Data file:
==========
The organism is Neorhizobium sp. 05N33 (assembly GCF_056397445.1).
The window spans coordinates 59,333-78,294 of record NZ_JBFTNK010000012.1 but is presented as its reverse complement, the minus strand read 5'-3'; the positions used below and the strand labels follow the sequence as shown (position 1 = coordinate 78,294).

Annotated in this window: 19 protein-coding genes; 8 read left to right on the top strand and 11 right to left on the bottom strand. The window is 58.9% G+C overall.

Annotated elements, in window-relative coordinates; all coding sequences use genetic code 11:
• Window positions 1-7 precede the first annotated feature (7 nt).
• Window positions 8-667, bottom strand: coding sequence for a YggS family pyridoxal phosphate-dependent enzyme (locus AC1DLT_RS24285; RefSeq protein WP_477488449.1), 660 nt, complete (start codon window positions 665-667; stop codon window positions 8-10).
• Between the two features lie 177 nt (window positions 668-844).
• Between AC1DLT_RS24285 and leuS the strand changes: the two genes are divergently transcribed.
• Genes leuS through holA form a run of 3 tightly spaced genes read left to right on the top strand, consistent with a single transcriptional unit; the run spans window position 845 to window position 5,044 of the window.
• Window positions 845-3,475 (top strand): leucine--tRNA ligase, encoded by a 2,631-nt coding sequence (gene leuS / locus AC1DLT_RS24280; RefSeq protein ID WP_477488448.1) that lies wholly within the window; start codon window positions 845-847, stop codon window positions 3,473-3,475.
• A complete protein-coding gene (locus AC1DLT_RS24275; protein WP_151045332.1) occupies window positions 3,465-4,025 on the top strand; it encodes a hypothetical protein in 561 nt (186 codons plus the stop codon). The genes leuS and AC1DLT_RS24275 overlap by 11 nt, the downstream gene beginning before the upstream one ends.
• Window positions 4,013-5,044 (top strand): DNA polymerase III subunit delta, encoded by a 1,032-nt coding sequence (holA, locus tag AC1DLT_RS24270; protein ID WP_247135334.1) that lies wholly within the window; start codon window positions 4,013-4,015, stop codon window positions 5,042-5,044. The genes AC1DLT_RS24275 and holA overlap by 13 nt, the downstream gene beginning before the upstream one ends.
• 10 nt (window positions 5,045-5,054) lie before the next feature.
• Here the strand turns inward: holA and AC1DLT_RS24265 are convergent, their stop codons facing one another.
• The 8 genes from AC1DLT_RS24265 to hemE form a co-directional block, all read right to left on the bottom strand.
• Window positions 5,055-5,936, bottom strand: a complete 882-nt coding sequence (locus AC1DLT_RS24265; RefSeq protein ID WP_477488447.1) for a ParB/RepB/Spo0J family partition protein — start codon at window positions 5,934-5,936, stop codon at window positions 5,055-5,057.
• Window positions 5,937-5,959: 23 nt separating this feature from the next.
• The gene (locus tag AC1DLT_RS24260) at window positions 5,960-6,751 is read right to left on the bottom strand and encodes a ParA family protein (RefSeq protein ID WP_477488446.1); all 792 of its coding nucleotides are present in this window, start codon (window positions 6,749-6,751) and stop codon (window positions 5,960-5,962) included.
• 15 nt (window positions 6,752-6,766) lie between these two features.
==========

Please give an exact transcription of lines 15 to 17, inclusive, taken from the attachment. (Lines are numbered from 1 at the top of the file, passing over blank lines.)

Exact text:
• The 8 genes from AC1DLT_RS24265 to hemE form a co-directional block, all read right to left on the bottom strand.
• Window positions 5,055-5,936, bottom strand: a complete 882-nt coding sequence (locus AC1DLT_RS24265; RefSeq protein ID WP_477488447.1) for a ParB/RepB/Spo0J family partition protein — start codon at window positions 5,934-5,936, stop codon at window positions 5,055-5,057.
• Window positions 5,937-5,959: 23 nt separating this feature from the next.